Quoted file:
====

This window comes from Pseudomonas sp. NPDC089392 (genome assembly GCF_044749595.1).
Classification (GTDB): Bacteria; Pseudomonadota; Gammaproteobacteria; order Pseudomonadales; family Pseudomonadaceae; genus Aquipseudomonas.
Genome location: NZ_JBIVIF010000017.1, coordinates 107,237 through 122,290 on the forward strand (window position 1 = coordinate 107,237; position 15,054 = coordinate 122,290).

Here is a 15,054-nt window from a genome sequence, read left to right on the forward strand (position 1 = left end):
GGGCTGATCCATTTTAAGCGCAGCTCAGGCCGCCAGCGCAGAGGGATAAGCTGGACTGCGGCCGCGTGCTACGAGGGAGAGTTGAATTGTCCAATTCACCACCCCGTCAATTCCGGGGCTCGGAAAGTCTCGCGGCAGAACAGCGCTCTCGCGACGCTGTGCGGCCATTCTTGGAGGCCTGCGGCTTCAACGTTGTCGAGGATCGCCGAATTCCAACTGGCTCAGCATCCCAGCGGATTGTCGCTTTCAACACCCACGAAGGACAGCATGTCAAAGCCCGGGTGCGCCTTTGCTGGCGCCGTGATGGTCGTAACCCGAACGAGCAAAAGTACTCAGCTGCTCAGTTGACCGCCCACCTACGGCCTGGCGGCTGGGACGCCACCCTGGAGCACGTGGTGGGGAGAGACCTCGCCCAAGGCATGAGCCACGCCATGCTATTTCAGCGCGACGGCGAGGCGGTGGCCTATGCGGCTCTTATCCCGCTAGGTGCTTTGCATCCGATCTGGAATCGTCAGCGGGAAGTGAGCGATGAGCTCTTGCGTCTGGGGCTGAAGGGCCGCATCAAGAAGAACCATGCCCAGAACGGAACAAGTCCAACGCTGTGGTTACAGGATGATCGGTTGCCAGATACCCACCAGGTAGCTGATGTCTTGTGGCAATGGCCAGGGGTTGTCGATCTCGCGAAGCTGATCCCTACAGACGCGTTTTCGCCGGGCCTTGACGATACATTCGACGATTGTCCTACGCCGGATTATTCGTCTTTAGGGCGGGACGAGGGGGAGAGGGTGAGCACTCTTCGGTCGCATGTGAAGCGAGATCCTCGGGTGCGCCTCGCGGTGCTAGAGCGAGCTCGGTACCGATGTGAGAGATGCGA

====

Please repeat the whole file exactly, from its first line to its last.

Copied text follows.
This window comes from Pseudomonas sp. NPDC089392 (genome assembly GCF_044749595.1).
Classification (GTDB): Bacteria; Pseudomonadota; Gammaproteobacteria; order Pseudomonadales; family Pseudomonadaceae; genus Aquipseudomonas.
Genome location: NZ_JBIVIF010000017.1, coordinates 107,237 through 122,290 on the forward strand (window position 1 = coordinate 107,237; position 15,054 = coordinate 122,290).

Here is a 15,054-nt window from a genome sequence, read left to right on the forward strand (position 1 = left end):
GGGCTGATCCATTTTAAGCGCAGCTCAGGCCGCCAGCGCAGAGGGATAAGCTGGACTGCGGCCGCGTGCTACGAGGGAGAGTTGAATTGTCCAATTCACCACCCCGTCAATTCCGGGGCTCGGAAAGTCTCGCGGCAGAACAGCGCTCTCGCGACGCTGTGCGGCCATTCTTGGAGGCCTGCGGCTTCAACGTTGTCGAGGATCGCCGAATTCCAACTGGCTCAGCATCCCAGCGGATTGTCGCTTTCAACACCCACGAAGGACAGCATGTCAAAGCCCGGGTGCGCCTTTGCTGGCGCCGTGATGGTCGTAACCCGAACGAGCAAAAGTACTCAGCTGCTCAGTTGACCGCCCACCTACGGCCTGGCGGCTGGGACGCCACCCTGGAGCACGTGGTGGGGAGAGACCTCGCCCAAGGCATGAGCCACGCCATGCTATTTCAGCGCGACGGCGAGGCGGTGGCCTATGCGGCTCTTATCCCGCTAGGTGCTTTGCATCCGATCTGGAATCGTCAGCGGGAAGTGAGCGATGAGCTCTTGCGTCTGGGGCTGAAGGGCCGCATCAAGAAGAACCATGCCCAGAACGGAACAAGTCCAACGCTGTGGTTACAGGATGATCGGTTGCCAGATACCCACCAGGTAGCTGATGTCTTGTGGCAATGGCCAGGGGTTGTCGATCTCGCGAAGCTGATCCCTACAGACGCGTTTTCGCCGGGCCTTGACGATACATTCGACGATTGTCCTACGCCGGATTATTCGTCTTTAGGGCGGGACGAGGGGGAGAGGGTGAGCACTCTTCGGTCGCATGTGAAGCGAGATCCTCGGGTGCGCCTCGCGGTGCTAGAGCGAGCTCGGTACCGATGTGAGAGATGCGA